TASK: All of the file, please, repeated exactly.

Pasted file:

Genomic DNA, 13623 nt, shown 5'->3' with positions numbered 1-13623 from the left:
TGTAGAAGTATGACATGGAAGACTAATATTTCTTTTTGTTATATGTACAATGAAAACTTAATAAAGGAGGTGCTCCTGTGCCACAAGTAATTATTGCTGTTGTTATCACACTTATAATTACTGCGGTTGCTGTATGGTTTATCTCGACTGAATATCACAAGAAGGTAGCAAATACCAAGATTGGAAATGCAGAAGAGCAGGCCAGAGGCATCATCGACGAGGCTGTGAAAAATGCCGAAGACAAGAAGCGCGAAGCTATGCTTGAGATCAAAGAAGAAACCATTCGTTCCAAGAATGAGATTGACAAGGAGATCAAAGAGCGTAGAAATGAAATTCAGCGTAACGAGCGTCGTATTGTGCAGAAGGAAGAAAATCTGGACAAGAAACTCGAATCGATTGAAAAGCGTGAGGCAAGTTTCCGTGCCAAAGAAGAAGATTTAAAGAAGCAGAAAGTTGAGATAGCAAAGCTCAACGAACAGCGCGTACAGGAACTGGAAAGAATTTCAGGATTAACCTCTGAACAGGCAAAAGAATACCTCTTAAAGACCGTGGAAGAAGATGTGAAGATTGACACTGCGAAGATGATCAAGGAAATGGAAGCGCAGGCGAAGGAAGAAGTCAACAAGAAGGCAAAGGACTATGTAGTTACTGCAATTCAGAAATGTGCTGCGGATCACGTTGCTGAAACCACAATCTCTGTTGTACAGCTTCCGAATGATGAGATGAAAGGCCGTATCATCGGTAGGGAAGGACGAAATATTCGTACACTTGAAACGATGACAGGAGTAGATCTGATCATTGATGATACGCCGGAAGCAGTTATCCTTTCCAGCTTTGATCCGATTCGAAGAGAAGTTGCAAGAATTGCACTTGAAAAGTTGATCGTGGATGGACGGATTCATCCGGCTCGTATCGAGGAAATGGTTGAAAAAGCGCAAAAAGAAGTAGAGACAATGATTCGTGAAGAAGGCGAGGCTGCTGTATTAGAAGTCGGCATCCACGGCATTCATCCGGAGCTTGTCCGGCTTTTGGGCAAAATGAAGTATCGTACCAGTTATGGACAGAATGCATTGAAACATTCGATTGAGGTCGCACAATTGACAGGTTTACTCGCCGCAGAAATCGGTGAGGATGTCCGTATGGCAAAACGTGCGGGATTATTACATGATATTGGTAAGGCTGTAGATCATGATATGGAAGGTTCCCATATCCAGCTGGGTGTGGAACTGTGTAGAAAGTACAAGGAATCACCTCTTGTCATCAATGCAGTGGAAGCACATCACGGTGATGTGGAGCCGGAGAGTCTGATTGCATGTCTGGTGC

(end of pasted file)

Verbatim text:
Genomic DNA, 13623 nt, shown 5'->3' with positions numbered 1-13623 from the left:
TGTAGAAGTATGACATGGAAGACTAATATTTCTTTTTGTTATATGTACAATGAAAACTTAATAAAGGAGGTGCTCCTGTGCCACAAGTAATTATTGCTGTTGTTATCACACTTATAATTACTGCGGTTGCTGTATGGTTTATCTCGACTGAATATCACAAGAAGGTAGCAAATACCAAGATTGGAAATGCAGAAGAGCAGGCCAGAGGCATCATCGACGAGGCTGTGAAAAATGCCGAAGACAAGAAGCGCGAAGCTATGCTTGAGATCAAAGAAGAAACCATTCGTTCCAAGAATGAGATTGACAAGGAGATCAAAGAGCGTAGAAATGAAATTCAGCGTAACGAGCGTCGTATTGTGCAGAAGGAAGAAAATCTGGACAAGAAACTCGAATCGATTGAAAAGCGTGAGGCAAGTTTCCGTGCCAAAGAAGAAGATTTAAAGAAGCAGAAAGTTGAGATAGCAAAGCTCAACGAACAGCGCGTACAGGAACTGGAAAGAATTTCAGGATTAACCTCTGAACAGGCAAAAGAATACCTCTTAAAGACCGTGGAAGAAGATGTGAAGATTGACACTGCGAAGATGATCAAGGAAATGGAAGCGCAGGCGAAGGAAGAAGTCAACAAGAAGGCAAAGGACTATGTAGTTACTGCAATTCAGAAATGTGCTGCGGATCACGTTGCTGAAACCACAATCTCTGTTGTACAGCTTCCGAATGATGAGATGAAAGGCCGTATCATCGGTAGGGAAGGACGAAATATTCGTACACTTGAAACGATGACAGGAGTAGATCTGATCATTGATGATACGCCGGAAGCAGTTATCCTTTCCAGCTTTGATCCGATTCGAAGAGAAGTTGCAAGAATTGCACTTGAAAAGTTGATCGTGGATGGACGGATTCATCCGGCTCGTATCGAGGAAATGGTTGAAAAAGCGCAAAAAGAAGTAGAGACAATGATTCGTGAAGAAGGCGAGGCTGCTGTATTAGAAGTCGGCATCCACGGCATTCATCCGGAGCTTGTCCGGCTTTTGGGCAAAATGAAGTATCGTACCAGTTATGGACAGAATGCATTGAAACATTCGATTGAGGTCGCACAATTGACAGGTTTACTCGCCGCAGAAATCGGTGAGGATGTCCGTATGGCAAAACGTGCGGGATTATTACATGATATTGGTAAGGCTGTAGATCATGATATGGAAGGTTCCCATATCCAGCTGGGTGTGGAACTGTGTAGAAAGTACAAGGAATCACCTCTTGTCATCAATGCAGTGGAAGCACATCACGGTGATGTGGAGCCGGAGAGTCTGATTGCATGTCTGGTGC